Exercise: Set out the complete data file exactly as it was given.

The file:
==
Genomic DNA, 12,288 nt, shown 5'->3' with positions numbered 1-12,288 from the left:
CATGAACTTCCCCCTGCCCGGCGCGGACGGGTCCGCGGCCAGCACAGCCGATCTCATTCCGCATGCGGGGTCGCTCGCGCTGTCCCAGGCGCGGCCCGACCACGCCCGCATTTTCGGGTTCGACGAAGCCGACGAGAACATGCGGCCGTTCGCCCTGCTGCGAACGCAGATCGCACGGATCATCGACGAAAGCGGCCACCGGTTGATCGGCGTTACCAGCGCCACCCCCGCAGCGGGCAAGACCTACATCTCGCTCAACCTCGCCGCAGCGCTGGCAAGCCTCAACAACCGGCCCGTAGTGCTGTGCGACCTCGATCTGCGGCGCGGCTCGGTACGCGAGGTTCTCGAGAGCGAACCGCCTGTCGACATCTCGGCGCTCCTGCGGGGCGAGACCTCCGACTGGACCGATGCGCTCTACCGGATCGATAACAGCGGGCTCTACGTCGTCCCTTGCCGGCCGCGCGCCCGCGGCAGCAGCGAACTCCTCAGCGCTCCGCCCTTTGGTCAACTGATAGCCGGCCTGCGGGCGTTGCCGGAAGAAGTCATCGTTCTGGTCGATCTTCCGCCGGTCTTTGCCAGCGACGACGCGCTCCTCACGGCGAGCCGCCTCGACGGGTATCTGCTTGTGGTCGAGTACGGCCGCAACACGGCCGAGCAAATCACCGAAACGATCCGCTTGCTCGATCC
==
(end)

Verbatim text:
Genomic DNA, 12,288 nt, shown 5'->3' with positions numbered 1-12,288 from the left:
CATGAACTTCCCCCTGCCCGGCGCGGACGGGTCCGCGGCCAGCACAGCCGATCTCATTCCGCATGCGGGGTCGCTCGCGCTGTCCCAGGCGCGGCCCGACCACGCCCGCATTTTCGGGTTCGACGAAGCCGACGAGAACATGCGGCCGTTCGCCCTGCTGCGAACGCAGATCGCACGGATCATCGACGAAAGCGGCCACCGGTTGATCGGCGTTACCAGCGCCACCCCCGCAGCGGGCAAGACCTACATCTCGCTCAACCTCGCCGCAGCGCTGGCAAGCCTCAACAACCGGCCCGTAGTGCTGTGCGACCTCGATCTGCGGCGCGGCTCGGTACGCGAGGTTCTCGAGAGCGAACCGCCTGTCGACATCTCGGCGCTCCTGCGGGGCGAGACCTCCGACTGGACCGATGCGCTCTACCGGATCGATAACAGCGGGCTCTACGTCGTCCCTTGCCGGCCGCGCGCCCGCGGCAGCAGCGAACTCCTCAGCGCTCCGCCCTTTGGTCAACTGATAGCCGGCCTGCGGGCGTTGCCGGAAGAAGTCATCGTTCTGGTCGATCTTCCGCCGGTCTTTGCCAGCGACGACGCGCTCCTCACGGCGAGCCGCCTCGACGGGTATCTGCTTGTGGTCGAGTACGGCCGCAACACGGCCGAGCAAATCACCGAAACGATCCGCTTGCTCGATCC